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The 10-Day DL Effect

Is baseball’s switch from the 15-day disabled list to the 10-day variety leading to more stints so far in 2017? And if so, is it because teams are gaming the system to gain an edge? We parsed the numbers and polled executives to find out.

(Getty Images/Ringer illustration)
(Getty Images/Ringer illustration)

No one noticed at the time, but the Pittsburgh Pirates made history when they placed Starling Marté on the 15-day disabled list last October 1, retroactive to September 28. Marté’s complaint — back stiffness — was mundane, but the result wound up being anything but: the sport’s last stint on the 15-day DL, an MLB staple for 50 years.

Two months later, Major League Baseball and the MLB Players Association agreed to a new collective bargaining agreement. Among the document’s many small tweaks to the game was a different DL length: Instead of setting the minimum disabled-list stay for a non-concussion injury at 15 days, the new DL lowered the minimum to 10 days for the first time since the old 10-day DL was eliminated in 1984. The 15-day DL was dead; long live the 10-day DL.

The 10-day DL was designed to protect players and provide teams with greater flexibility when it came to fielding full rosters. Just as the 2011 introduction of the 7-day DL stint for concussions had removed most of the pressure for players to return too soon from serious brain injuries, so the 10-day DL would reduce the incentive for teams to play short-handed or for players to pretend they were healthy, play at less than full strength, and risk exacerbating a minor injury that might heal completely in 10 inactive days.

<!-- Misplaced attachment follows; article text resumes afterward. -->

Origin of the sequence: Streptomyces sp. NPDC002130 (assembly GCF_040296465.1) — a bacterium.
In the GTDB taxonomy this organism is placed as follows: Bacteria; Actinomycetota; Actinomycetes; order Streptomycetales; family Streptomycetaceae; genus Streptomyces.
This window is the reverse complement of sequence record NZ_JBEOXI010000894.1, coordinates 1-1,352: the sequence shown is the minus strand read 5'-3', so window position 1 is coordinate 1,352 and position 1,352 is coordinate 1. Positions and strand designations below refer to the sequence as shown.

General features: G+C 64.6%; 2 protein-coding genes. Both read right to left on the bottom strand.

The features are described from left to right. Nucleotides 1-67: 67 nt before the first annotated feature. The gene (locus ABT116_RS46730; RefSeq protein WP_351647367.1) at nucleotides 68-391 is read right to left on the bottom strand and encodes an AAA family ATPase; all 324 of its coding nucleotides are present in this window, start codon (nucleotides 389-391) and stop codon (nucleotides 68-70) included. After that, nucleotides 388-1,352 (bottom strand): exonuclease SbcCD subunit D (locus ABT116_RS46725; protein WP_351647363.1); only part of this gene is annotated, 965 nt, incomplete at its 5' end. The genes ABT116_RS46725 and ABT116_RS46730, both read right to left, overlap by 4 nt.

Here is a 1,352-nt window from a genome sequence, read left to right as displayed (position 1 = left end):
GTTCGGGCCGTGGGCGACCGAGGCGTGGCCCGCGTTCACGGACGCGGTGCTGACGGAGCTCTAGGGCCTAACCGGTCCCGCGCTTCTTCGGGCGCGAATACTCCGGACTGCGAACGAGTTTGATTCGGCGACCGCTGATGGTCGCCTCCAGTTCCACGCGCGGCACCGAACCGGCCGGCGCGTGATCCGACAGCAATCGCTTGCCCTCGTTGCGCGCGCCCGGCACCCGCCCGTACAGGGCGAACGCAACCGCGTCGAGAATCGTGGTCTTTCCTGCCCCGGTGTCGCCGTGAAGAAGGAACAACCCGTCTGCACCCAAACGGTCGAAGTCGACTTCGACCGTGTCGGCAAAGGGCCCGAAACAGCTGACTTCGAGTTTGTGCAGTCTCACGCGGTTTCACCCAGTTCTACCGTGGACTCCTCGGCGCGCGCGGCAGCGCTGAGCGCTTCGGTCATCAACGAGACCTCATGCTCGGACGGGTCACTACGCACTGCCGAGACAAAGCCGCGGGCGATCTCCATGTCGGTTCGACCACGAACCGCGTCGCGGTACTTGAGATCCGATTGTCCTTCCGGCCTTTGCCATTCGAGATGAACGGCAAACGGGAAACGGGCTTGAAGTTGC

Most observers greeted the news as a positive; no longer would teams in today’s big-bullpen era have to play with even tinier benches because a hitter had a hamstring strain that would be better in, say, eight days, long enough to handicap his club for a week’s worth of games but not necessarily long enough to make it worth losing him for two weeks’ worth of DL time. But there was some concern that the lower barrier to the DL would lead to an increase in DL stints for phantom injuries as a means of skirting roster restrictions.

Although most players in the midst of a taxing six-month season could be said to be suffering from some minor ailment, not every player who’s added to the DL is "injured" in the strictest sense of the word. On an episode of the Statcast Podcast last July, Dodgers starter Ross Stripling admitted to having spent a month on the DL while healthy with what was termed "lower body fatigue." After prefacing his confession with "I’m not even really sure what I’m technically allowed to say," Stripling disclosed: "That was nothing but an inning limit. Nothing was hurt. They had to put me on the DL, and I guess a leg injury looks better than an arm injury." As many people pointed out in the wake of the CBA news, the 10-day DL could allow a team with an upcoming off day to disable its fifth starter, skip that starter’s slot or push its other starters back, and gain a bullpen arm in all of the games in which that starter wouldn’t have appeared anyway. "On the surface, it looks like it could be manipulated," Red Sox manager John Farrell said in March.